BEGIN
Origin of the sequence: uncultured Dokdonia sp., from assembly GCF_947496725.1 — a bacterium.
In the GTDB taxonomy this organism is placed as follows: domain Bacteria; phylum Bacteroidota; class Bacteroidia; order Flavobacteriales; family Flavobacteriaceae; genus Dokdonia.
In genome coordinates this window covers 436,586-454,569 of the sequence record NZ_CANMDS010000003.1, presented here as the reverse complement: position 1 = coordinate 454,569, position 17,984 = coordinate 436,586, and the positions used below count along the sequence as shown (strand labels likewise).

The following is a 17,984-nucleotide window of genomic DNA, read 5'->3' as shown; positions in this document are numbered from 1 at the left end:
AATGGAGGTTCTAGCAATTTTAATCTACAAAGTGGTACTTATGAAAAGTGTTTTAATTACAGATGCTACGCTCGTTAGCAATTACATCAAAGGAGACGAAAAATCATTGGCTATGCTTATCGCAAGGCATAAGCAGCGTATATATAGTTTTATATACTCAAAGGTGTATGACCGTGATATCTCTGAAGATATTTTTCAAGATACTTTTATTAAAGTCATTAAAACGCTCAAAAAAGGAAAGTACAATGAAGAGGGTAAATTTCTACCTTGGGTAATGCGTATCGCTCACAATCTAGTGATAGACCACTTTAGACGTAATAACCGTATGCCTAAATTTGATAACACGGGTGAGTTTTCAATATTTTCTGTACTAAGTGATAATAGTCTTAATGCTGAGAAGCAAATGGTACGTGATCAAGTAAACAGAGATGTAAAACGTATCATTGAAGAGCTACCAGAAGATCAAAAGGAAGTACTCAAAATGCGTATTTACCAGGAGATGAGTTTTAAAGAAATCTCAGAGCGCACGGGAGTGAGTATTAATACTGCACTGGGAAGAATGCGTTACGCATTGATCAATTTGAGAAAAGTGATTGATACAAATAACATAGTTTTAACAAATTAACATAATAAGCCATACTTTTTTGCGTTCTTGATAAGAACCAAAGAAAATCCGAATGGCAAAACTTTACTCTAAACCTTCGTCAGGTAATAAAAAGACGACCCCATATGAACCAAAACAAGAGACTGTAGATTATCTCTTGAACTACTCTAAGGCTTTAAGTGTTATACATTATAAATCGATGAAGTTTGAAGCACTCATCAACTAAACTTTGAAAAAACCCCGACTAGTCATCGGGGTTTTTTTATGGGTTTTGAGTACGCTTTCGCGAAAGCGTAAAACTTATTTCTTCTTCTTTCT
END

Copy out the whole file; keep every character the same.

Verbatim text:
Origin of the sequence: uncultured Dokdonia sp., from assembly GCF_947496725.1 — a bacterium.
In the GTDB taxonomy this organism is placed as follows: domain Bacteria; phylum Bacteroidota; class Bacteroidia; order Flavobacteriales; family Flavobacteriaceae; genus Dokdonia.
In genome coordinates this window covers 436,586-454,569 of the sequence record NZ_CANMDS010000003.1, presented here as the reverse complement: position 1 = coordinate 454,569, position 17,984 = coordinate 436,586, and the positions used below count along the sequence as shown (strand labels likewise).

The following is a 17,984-nucleotide window of genomic DNA, read 5'->3' as shown; positions in this document are numbered from 1 at the left end:
AATGGAGGTTCTAGCAATTTTAATCTACAAAGTGGTACTTATGAAAAGTGTTTTAATTACAGATGCTACGCTCGTTAGCAATTACATCAAAGGAGACGAAAAATCATTGGCTATGCTTATCGCAAGGCATAAGCAGCGTATATATAGTTTTATATACTCAAAGGTGTATGACCGTGATATCTCTGAAGATATTTTTCAAGATACTTTTATTAAAGTCATTAAAACGCTCAAAAAAGGAAAGTACAATGAAGAGGGTAAATTTCTACCTTGGGTAATGCGTATCGCTCACAATCTAGTGATAGACCACTTTAGACGTAATAACCGTATGCCTAAATTTGATAACACGGGTGAGTTTTCAATATTTTCTGTACTAAGTGATAATAGTCTTAATGCTGAGAAGCAAATGGTACGTGATCAAGTAAACAGAGATGTAAAACGTATCATTGAAGAGCTACCAGAAGATCAAAAGGAAGTACTCAAAATGCGTATTTACCAGGAGATGAGTTTTAAAGAAATCTCAGAGCGCACGGGAGTGAGTATTAATACTGCACTGGGAAGAATGCGTTACGCATTGATCAATTTGAGAAAAGTGATTGATACAAATAACATAGTTTTAACAAATTAACATAATAAGCCATACTTTTTTGCGTTCTTGATAAGAACCAAAGAAAATCCGAATGGCAAAACTTTACTCTAAACCTTCGTCAGGTAATAAAAAGACGACCCCATATGAACCAAAACAAGAGACTGTAGATTATCTCTTGAACTACTCTAAGGCTTTAAGTGTTATACATTATAAATCGATGAAGTTTGAAGCACTCATCAACTAAACTTTGAAAAAACCCCGACTAGTCATCGGGGTTTTTTTATGGGTTTTGAGTACGCTTTCGCGAAAGCGTAAAACTTATTTCTTCTTCTTTCT